The City staff and City Council frequently refer to the Visioning Bellaire study to justify some action or expenditure. So, what is it? Upon recommendation of a group of Bellaire residents the Terrain Study was authorized in June of 2016 by City Council at a cost of $70,000. This is from the agenda for the City Council meeting of June 6, 2016:
Consideration of and possible action on a recommendation from the Citizens For A Beautiful Bellaire to engage the Landscape, Architecture, Urban Design and Planning firm of Terrain Studio to develop a Master Beautification Plan for the City of Bellaire, Texas, and on the adoption of an ordinance authorizing the Mayor and City Clerk of the City of Bellaire, Texas, to execute and attest, respectively, for and on behalf of the City of Bellaire, Texas, a Standard Form of Agreement with Terrain Studio to provide the structure and process to follow for Bellaire’s beautification efforts and create a Master Beautification Plan in an amount not to exceed $70,000, plus expenses. Submitted by Paul A. Hofmann, City Manager, on behalf of the Citizens For A Beautiful Bellaire.
Citizens for a Beautiful Bellaire was a loosely organized group and was not an official City board or commission. The final Plan runs 208 pages. On pages 86 to 104 you will find:
A suggestion to use a 75′ right of way along Newcastle to install a walking/bike path, bioretention garden, parkway and sidewalk on the east side.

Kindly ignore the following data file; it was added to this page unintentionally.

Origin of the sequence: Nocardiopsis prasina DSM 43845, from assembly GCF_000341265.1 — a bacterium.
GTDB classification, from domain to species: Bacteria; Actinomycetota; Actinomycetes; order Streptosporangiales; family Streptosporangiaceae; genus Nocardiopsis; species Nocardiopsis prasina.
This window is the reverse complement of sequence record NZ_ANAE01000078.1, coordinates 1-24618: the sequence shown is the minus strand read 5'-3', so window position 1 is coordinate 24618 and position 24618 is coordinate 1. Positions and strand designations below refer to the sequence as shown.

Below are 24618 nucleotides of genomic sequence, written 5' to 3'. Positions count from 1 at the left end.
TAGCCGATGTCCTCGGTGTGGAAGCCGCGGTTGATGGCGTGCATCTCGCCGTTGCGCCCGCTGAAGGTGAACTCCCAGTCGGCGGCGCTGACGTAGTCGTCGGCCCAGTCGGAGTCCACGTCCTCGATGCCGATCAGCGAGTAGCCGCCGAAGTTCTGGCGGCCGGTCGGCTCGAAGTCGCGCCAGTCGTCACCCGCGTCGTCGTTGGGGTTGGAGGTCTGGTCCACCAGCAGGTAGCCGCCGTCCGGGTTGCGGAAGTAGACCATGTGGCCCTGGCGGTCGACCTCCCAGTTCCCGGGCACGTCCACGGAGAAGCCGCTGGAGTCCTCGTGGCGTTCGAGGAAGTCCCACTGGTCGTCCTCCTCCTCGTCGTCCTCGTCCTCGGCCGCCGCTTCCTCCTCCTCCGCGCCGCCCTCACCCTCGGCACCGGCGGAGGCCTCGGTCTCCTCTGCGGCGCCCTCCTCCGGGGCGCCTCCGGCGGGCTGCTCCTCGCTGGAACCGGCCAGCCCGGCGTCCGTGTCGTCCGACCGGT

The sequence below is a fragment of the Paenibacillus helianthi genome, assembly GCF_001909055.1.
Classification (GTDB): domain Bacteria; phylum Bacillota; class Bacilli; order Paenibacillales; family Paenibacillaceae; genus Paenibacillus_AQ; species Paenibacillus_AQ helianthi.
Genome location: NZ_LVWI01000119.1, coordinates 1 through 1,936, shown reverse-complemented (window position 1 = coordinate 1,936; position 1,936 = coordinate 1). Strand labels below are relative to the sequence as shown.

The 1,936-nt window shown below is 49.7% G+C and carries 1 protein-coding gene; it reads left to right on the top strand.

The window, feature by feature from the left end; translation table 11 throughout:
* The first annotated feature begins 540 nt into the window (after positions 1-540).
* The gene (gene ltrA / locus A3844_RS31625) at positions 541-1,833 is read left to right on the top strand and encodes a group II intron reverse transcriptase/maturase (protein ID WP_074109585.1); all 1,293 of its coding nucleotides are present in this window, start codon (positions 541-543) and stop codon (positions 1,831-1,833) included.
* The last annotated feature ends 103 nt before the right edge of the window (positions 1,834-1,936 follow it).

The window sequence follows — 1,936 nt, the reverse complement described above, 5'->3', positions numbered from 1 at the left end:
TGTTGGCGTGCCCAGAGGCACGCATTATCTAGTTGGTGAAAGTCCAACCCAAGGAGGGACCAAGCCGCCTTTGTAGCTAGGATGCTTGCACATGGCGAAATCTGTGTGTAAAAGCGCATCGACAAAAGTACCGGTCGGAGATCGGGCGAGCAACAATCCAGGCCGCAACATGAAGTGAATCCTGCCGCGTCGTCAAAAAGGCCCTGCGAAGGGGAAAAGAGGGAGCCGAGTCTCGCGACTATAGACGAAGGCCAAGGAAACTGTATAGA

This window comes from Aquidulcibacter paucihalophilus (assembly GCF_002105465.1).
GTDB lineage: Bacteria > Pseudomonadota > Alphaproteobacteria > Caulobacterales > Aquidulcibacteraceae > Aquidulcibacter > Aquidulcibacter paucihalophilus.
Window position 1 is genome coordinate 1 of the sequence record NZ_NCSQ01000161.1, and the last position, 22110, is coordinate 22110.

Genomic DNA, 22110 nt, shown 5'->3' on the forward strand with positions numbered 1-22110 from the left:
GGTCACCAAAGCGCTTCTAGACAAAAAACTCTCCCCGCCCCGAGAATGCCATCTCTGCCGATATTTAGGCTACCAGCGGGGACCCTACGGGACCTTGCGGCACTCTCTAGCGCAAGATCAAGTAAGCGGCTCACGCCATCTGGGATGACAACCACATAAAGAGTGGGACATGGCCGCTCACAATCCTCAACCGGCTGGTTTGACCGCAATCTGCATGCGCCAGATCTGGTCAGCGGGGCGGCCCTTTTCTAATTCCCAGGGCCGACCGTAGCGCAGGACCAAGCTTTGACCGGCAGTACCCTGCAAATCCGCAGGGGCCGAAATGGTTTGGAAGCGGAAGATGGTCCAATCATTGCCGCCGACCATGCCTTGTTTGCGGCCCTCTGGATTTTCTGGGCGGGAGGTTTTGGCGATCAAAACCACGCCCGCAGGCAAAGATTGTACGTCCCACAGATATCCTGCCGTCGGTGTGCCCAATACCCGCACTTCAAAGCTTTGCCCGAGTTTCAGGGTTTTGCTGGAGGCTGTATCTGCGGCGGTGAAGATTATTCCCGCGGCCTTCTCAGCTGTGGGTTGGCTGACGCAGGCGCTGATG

The full 60′ of right of way along Evergreen would be use to add a sidewalk and parkway along both sides of the street plus a a bicycle lane and bio-retention garden.
Bellaire Boulevard’s three lanes would narrow to 32 feet across with a 14′ median, to allow for sidewalks, bicycle lanes, and bio-retention gardens.
An alternative plan is to use a 150′ right of way and include Paseo Park down the center.
There’s a lot more. Essentially what you’ll find is a beautiful plan for a brand new city, but very little of this plan relates to Bellaire. We are landlocked, our residents will surely resist losing their front and side yards to be used for bicycle paths and bio-retention gardens. Or maybe not, maybe they will gladly give up 15 or 20 feet of yard, maybe more. Council and City Staff love to use this study to justify expenditures.
Study the entire plan – there’s a roundabout, plans to use the power company easement along the tracks, lots of redesign of the downtown area and the the commercial area along Westpark and the Loop – now dealing with the 69/610 construction. And no suggestion of who will pay for these grandiose plans.